Stopping losses, exposing ourselves to information that goes against our beliefs, not indulging story-tellers, facing hard truths about our past decisions - all these things detract from our comfort. Part of the Finology short course, Behavioural Finance - Investment Decision-Making, this lecture provides 10 recommendations for improving investment decision-making, drawing on the learnings from Lectures 1 to 5.
- Accreditation: 0.25 CE/CPD hrs

Lecture 7. The winning prospects of prospect theory
Two of the most important practical implications of prospect theory in asset pricing are the existence of price momentum, and investors’ preferences for skewness in the distribution of returns. Part of the Finology short course, Behavioural Finance - Investment Decision-Making, this lecture reviews explains why these phenomena persist and practical ways they can be exploited.
- Accreditation: 1.00 CE/CPD hrs

Lecture 8. I’ll see it when I believe it
We like to think our beliefs are the result of a long, thoughtful evaluation, the product of carefully curated information and our personal experiences. Part of the Finology short course, Behavioural Finance - Investment Decision-Making, this lecture reveals the origins of many of our beliefs, and shows what we can do to make our belief-building more robust.
- Accreditation: 0.50 CE/CPD hrs

Lecture 9. Retirement, coming ready or not
When should I retire? Will I be happy? How long will I live? Our responses to questions like these are prone to systematic biases that influence our choices and, ultimately, life satisfaction in retirement. Part of the Finology short course, Behavioural Finance - Investment Decision-Making, this lecture focuses on the behavioural influences on decision making about the transition from the workforce into retirement.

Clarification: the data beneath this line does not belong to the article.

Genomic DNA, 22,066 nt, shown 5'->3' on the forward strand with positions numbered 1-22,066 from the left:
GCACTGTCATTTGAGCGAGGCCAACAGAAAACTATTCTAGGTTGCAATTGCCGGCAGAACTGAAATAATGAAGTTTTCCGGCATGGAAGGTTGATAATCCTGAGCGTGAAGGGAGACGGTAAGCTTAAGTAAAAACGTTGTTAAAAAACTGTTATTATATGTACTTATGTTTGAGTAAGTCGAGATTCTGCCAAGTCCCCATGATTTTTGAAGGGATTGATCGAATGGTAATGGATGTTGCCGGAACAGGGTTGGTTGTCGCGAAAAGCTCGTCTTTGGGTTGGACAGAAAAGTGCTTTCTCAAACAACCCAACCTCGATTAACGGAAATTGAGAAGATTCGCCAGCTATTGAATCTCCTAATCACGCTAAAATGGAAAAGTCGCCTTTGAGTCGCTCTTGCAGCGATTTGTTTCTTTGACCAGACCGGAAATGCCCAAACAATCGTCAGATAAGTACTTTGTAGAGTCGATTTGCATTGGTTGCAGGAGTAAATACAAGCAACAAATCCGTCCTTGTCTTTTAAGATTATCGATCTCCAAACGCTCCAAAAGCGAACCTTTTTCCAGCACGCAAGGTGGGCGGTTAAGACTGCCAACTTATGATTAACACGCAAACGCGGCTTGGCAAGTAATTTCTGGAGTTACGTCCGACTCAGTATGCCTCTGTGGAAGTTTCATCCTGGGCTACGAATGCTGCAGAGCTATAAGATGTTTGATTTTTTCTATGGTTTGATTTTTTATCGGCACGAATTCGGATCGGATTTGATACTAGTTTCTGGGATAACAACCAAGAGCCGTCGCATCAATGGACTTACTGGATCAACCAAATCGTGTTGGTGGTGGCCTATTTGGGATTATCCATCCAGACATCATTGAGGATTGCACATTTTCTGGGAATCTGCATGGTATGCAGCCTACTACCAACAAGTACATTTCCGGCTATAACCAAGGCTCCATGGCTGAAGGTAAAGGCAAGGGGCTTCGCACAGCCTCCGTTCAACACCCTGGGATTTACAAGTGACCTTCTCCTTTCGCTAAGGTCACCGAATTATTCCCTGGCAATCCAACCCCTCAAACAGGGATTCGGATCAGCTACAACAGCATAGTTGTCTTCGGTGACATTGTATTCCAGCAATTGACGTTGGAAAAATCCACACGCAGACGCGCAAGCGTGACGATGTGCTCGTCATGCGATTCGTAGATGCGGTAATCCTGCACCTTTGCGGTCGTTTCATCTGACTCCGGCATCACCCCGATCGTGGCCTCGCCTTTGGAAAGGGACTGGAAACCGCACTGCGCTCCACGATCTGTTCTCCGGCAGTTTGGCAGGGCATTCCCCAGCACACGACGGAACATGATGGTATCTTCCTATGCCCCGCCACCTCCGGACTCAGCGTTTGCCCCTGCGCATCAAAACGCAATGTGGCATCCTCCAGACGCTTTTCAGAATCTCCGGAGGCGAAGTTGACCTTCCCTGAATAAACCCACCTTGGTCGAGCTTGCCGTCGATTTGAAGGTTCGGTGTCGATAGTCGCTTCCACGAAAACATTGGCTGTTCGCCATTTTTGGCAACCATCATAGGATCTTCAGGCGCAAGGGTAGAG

- Accreditation: 0.50 CE/CPD hrs

Lecture 10. The trust mandate
Why is it that a client selects one asset manager over another? And why are some asset managers retained during the challenging periods in the cycle and others are not? Part of the Finology short course, Behavioural Finance - Investment Decision-Making, this lecture concerns the science of trust, revealing what really causes trust to be built over time.
- Accreditation: 0.75 CE/CPD hrs

Lecture 11. Is active trust-building ethical?
Advisers, not clients, are responsible for the creation of a high-trust relationships. But when does interpersonal trust building become selfish manipulation? Part of the Finology short course, Behavioural Finance - Investment Decision-Making, this lecture reviews the ethical limits to advisers’ actions to build and maintain trust with clients.
- Accreditation: 0.50 CE/CPD hrs

Lecture 12. Using personality types to customise client service
As for other life outcomes, personality types are useful in explaining personal finance outcomes such as wealth accumulation, retirement planning, spending, compulsive consumption, indebtedness, and risk-taking. Part of the Finology short course, Behavioural Finance - Investment Decision-Making, this lecture explores the link between personality and individual preferences for communication, information-seeking, and susceptibility to persuasion.
- Accreditation: 0.50 CE/CPD hrs

Lecture 13. Diversity & inclusion: what’s in it for me?